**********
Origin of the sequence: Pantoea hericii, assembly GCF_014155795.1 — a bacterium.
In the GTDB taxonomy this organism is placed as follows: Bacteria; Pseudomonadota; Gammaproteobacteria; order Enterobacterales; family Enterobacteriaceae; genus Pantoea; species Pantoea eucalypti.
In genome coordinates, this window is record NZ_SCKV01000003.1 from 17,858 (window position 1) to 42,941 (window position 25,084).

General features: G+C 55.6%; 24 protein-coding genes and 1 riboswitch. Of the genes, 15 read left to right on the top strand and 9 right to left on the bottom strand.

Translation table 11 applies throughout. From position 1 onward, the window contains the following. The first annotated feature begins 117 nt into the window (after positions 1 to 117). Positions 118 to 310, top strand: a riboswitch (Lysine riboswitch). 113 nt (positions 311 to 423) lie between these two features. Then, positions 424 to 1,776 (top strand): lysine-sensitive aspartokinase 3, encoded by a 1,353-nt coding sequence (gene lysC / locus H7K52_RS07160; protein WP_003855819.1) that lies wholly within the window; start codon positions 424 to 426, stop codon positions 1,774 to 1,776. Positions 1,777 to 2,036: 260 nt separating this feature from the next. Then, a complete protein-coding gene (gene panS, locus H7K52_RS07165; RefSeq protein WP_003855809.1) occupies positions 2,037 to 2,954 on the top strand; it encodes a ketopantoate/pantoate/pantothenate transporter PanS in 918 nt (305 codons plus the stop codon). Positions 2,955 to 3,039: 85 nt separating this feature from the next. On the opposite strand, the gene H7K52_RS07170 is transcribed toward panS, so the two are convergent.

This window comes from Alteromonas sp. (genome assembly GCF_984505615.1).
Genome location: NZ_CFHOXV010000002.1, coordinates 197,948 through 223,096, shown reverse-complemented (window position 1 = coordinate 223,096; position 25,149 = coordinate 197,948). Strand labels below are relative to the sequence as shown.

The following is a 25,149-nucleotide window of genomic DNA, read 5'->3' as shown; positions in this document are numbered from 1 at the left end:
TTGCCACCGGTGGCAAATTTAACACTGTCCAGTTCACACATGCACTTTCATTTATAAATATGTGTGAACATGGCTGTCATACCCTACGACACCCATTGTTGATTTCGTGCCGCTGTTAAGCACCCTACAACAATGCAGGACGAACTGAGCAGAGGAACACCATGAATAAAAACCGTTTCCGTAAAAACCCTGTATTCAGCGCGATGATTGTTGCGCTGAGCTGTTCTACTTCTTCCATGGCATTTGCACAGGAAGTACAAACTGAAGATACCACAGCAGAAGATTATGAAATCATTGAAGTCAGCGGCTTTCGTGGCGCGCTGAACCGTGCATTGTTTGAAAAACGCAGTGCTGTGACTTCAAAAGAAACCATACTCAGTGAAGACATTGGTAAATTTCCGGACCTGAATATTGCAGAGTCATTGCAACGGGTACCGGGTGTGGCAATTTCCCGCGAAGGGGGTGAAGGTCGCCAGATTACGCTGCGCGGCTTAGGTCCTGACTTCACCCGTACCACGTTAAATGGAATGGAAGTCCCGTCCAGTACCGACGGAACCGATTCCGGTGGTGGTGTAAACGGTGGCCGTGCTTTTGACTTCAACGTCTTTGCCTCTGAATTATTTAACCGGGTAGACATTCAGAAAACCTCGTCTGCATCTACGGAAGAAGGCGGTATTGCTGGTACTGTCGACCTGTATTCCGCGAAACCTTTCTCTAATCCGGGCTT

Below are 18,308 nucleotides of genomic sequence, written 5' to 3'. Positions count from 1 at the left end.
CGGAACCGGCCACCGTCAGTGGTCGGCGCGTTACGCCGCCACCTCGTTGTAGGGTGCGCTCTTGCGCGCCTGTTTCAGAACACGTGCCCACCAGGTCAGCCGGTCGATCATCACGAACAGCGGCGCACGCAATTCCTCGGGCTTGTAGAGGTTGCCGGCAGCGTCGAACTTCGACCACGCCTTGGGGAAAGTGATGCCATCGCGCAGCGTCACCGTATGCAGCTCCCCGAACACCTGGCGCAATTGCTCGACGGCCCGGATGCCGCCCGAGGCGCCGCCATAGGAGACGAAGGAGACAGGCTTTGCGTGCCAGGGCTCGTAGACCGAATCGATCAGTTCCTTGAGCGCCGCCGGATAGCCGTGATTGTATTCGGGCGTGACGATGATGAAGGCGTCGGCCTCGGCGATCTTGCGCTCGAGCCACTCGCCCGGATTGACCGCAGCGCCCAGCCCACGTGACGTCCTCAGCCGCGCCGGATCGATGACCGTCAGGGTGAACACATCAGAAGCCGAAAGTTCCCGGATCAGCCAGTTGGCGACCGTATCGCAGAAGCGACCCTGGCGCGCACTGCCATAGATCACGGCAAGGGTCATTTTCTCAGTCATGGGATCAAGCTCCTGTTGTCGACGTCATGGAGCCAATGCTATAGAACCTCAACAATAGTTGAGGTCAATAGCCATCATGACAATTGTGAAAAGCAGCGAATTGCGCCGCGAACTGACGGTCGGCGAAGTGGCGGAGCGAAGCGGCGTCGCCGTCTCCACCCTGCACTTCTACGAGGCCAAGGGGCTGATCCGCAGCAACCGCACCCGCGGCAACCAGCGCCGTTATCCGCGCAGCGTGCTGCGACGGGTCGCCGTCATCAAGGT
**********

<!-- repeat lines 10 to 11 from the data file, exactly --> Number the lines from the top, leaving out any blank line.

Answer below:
Below are 18,308 nucleotides of genomic sequence, written 5' to 3'. Positions count from 1 at the left end.
CGGAACCGGCCACCGTCAGTGGTCGGCGCGTTACGCCGCCACCTCGTTGTAGGGTGCGCTCTTGCGCGCCTGTTTCAGAACACGTGCCCACCAGGTCAGCCGGTCGATCATCACGAACAGCGGCGCACGCAATTCCTCGGGCTTGTAGAGGTTGCCGGCAGCGTCGAACTTCGACCACGCCTTGGGGAAAGTGATGCCATCGCGCAGCGTCACCGTATGCAGCTCCCCGAACACCTGGCGCAATTGCTCGACGGCCCGGATGCCGCCCGAGGCGCCGCCATAGGAGACGAAGGAGACAGGCTTTGCGTGCCAGGGCTCGTAGACCGAATCGATCAGTTCCTTGAGCGCCGCCGGATAGCCGTGATTGTATTCGGGCGTGACGATGATGAAGGCGTCGGCCTCGGCGATCTTGCGCTCGAGCCACTCGCCCGGATTGACCGCAGCGCCCAGCCCACGTGACGTCCTCAGCCGCGCCGGATCGATGACCGTCAGGGTGAACACATCAGAAGCCGAAAGTTCCCGGATCAGCCAGTTGGCGACCGTATCGCAGAAGCGACCCTGGCGCGCACTGCCATAGATCACGGCAAGGGTCATTTTCTCAGTCATGGGATCAAGCTCCTGTTGTCGACGTCATGGAGCCAATGCTATAGAACCTCAACAATAGTTGAGGTCAATAGCCATCATGACAATTGTGAAAAGCAGCGAATTGCGCCGCGAACTGACGGTCGGCGAAGTGGCGGAGCGAAGCGGCGTCGCCGTCTCCACCCTGCACTTCTACGAGGCCAAGGGGCTGATCCGCAGCAACCGCACCCGCGGCAACCAGCGCCGTTATCCGCGCAGCGTGCTGCGACGGGTCGCCGTCATCAAGGT